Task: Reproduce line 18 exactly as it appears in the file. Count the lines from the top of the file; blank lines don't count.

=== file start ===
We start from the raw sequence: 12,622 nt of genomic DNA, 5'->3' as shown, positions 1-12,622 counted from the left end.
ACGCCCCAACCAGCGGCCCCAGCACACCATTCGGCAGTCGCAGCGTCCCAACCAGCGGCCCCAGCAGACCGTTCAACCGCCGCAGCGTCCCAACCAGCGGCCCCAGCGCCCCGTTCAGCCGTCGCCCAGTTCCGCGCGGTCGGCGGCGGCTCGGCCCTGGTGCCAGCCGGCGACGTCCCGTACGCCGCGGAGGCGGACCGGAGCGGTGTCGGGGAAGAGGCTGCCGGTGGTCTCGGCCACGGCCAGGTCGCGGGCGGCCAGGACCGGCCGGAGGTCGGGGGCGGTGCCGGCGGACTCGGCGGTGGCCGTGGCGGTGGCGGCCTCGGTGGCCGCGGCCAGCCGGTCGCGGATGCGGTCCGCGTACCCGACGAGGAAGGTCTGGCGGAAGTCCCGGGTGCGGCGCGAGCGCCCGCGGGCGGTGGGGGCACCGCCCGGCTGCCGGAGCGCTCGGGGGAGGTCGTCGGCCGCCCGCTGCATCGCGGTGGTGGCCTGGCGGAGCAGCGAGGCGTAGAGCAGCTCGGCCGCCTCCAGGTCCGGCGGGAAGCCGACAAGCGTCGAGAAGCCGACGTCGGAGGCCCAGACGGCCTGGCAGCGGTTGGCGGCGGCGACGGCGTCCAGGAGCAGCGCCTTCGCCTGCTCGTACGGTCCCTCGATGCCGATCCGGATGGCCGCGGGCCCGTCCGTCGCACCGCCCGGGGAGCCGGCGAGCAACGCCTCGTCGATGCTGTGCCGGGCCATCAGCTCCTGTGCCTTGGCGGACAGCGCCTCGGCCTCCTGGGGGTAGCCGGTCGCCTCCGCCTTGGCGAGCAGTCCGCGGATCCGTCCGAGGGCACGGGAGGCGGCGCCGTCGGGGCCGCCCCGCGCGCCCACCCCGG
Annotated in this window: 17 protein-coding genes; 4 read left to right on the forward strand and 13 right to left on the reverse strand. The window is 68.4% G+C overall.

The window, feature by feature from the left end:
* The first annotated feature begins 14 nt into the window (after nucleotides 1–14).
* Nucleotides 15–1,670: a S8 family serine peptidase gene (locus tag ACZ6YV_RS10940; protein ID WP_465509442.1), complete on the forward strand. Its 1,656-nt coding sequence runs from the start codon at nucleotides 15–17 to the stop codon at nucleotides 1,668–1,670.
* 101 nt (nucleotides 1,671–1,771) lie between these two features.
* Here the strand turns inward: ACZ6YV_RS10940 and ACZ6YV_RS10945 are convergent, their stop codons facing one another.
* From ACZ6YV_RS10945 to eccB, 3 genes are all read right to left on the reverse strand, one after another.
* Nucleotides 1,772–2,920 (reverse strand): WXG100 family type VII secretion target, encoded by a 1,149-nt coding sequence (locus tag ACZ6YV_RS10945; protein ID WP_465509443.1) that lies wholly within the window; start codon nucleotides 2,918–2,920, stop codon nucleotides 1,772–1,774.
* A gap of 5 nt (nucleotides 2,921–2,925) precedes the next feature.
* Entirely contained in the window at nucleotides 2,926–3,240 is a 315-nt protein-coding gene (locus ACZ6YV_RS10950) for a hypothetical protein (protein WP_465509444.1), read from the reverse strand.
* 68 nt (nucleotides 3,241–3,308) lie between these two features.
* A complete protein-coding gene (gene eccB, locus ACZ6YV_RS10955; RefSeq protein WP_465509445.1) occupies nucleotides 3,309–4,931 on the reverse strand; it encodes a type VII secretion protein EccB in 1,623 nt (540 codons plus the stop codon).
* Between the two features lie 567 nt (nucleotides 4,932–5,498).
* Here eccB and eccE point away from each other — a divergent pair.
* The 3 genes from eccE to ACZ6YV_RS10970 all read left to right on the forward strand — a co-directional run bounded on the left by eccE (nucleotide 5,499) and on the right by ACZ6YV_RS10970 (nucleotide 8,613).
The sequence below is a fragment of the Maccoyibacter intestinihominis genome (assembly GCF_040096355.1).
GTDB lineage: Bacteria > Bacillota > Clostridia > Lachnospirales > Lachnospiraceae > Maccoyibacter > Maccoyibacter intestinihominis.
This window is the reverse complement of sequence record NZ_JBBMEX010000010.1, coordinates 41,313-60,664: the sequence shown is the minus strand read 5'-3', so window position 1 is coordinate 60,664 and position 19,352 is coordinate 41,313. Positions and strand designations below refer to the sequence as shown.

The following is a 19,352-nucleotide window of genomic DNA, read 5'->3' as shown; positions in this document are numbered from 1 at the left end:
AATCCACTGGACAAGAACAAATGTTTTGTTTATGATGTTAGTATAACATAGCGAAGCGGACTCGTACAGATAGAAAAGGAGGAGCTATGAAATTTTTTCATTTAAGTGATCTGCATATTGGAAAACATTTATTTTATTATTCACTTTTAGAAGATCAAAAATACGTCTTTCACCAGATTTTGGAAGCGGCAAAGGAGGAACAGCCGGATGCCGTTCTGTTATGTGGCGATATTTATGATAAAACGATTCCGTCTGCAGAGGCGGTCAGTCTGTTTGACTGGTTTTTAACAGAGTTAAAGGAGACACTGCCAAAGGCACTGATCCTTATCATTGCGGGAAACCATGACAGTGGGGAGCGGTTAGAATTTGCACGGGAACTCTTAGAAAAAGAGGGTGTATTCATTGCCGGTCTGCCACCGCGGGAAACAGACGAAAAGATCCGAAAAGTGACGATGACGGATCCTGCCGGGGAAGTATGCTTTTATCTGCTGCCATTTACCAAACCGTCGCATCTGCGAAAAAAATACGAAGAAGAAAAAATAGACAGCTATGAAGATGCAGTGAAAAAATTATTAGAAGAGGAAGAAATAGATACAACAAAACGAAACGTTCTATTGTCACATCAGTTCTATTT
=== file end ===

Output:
The sequence below is a fragment of the Maccoyibacter intestinihominis genome (assembly GCF_040096355.1).